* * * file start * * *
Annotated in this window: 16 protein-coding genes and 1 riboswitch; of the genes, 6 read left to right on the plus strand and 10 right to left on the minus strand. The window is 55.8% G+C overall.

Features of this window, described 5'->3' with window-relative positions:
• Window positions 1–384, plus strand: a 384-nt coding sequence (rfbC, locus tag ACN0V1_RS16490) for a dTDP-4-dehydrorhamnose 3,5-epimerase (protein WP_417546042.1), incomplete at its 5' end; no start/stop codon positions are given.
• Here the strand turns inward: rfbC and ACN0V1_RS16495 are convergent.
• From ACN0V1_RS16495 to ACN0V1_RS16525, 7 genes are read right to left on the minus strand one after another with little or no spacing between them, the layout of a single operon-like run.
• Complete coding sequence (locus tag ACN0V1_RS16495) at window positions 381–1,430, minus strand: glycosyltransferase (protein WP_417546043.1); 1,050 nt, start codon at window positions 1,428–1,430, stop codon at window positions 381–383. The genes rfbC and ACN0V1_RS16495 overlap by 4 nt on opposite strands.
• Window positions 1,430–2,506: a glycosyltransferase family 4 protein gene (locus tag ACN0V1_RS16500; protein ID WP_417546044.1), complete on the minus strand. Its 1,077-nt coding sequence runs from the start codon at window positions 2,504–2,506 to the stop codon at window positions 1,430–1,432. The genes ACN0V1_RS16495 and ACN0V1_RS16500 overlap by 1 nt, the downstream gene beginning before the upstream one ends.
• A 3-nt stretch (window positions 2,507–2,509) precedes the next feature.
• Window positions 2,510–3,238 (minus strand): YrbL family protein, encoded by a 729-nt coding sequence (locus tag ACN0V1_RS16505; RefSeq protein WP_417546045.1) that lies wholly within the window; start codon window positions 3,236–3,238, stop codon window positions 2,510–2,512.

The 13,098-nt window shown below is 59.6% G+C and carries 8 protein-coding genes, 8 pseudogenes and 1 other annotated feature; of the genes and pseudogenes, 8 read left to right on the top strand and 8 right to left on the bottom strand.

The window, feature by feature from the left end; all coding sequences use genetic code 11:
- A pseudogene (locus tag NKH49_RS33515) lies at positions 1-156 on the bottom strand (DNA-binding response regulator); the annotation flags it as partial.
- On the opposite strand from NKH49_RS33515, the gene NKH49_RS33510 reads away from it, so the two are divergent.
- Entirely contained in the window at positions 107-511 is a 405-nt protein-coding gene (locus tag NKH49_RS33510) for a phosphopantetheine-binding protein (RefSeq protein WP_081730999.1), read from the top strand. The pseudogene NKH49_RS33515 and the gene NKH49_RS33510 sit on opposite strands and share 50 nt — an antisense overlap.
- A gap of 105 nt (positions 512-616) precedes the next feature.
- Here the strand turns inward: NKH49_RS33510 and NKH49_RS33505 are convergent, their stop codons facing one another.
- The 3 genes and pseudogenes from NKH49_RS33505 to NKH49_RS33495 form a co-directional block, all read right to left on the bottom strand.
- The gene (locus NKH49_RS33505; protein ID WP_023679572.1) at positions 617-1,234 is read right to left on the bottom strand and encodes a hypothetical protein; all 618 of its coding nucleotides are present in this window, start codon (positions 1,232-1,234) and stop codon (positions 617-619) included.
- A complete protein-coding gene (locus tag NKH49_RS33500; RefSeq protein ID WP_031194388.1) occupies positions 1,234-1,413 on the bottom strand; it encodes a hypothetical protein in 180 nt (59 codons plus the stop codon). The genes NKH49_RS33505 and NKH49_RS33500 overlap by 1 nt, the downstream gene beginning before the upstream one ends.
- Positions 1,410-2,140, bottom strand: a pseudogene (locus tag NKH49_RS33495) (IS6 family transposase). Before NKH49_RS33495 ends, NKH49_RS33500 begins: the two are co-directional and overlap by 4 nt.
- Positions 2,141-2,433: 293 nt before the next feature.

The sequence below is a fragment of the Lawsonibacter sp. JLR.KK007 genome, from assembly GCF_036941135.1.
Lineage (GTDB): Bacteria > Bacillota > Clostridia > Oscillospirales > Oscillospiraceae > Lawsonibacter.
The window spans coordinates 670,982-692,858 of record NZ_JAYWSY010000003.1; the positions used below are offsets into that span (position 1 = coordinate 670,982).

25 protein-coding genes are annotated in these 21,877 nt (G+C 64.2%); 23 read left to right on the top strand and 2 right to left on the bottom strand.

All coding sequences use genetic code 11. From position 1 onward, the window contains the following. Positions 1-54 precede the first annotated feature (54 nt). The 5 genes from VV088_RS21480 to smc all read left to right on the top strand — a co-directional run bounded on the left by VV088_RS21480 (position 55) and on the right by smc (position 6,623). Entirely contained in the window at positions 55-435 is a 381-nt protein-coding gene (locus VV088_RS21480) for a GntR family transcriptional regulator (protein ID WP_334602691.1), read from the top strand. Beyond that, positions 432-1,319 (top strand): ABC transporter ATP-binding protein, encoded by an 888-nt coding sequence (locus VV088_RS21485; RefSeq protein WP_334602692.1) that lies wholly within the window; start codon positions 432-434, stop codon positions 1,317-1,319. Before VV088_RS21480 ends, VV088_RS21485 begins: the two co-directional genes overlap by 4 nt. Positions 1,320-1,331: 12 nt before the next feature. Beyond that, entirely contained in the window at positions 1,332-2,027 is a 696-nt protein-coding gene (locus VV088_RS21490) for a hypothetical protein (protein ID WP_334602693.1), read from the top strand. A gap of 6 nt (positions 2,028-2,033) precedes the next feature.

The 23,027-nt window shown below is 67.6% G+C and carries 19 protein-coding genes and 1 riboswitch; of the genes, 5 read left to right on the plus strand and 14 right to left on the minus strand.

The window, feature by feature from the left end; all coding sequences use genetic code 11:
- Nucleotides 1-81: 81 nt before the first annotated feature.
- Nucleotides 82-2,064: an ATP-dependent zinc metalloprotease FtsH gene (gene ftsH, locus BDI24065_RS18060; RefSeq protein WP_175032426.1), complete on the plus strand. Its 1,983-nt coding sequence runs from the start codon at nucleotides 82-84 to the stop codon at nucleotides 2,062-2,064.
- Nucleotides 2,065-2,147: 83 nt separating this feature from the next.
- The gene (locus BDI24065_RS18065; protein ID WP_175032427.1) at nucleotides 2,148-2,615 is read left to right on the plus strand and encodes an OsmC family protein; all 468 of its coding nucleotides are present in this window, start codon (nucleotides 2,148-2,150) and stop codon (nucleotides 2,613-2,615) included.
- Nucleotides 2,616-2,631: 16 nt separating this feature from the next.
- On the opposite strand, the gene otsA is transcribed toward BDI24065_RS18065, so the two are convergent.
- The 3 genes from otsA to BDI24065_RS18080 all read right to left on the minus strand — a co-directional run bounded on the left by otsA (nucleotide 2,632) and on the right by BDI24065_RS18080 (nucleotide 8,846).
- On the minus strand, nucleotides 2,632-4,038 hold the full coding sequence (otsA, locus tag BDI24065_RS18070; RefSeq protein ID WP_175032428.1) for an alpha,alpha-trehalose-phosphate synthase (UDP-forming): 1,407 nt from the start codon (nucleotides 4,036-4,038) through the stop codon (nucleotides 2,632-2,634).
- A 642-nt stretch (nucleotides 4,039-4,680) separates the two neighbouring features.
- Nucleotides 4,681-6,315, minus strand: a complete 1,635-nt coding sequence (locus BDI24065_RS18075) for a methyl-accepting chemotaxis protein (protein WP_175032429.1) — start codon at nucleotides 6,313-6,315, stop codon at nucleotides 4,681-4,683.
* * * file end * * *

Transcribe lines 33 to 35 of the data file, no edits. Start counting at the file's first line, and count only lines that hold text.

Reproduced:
- Nucleotides 2,616-2,631: 16 nt separating this feature from the next.
- On the opposite strand, the gene otsA is transcribed toward BDI24065_RS18065, so the two are convergent.
- The 3 genes from otsA to BDI24065_RS18080 all read right to left on the minus strand — a co-directional run bounded on the left by otsA (nucleotide 2,632) and on the right by BDI24065_RS18080 (nucleotide 8,846).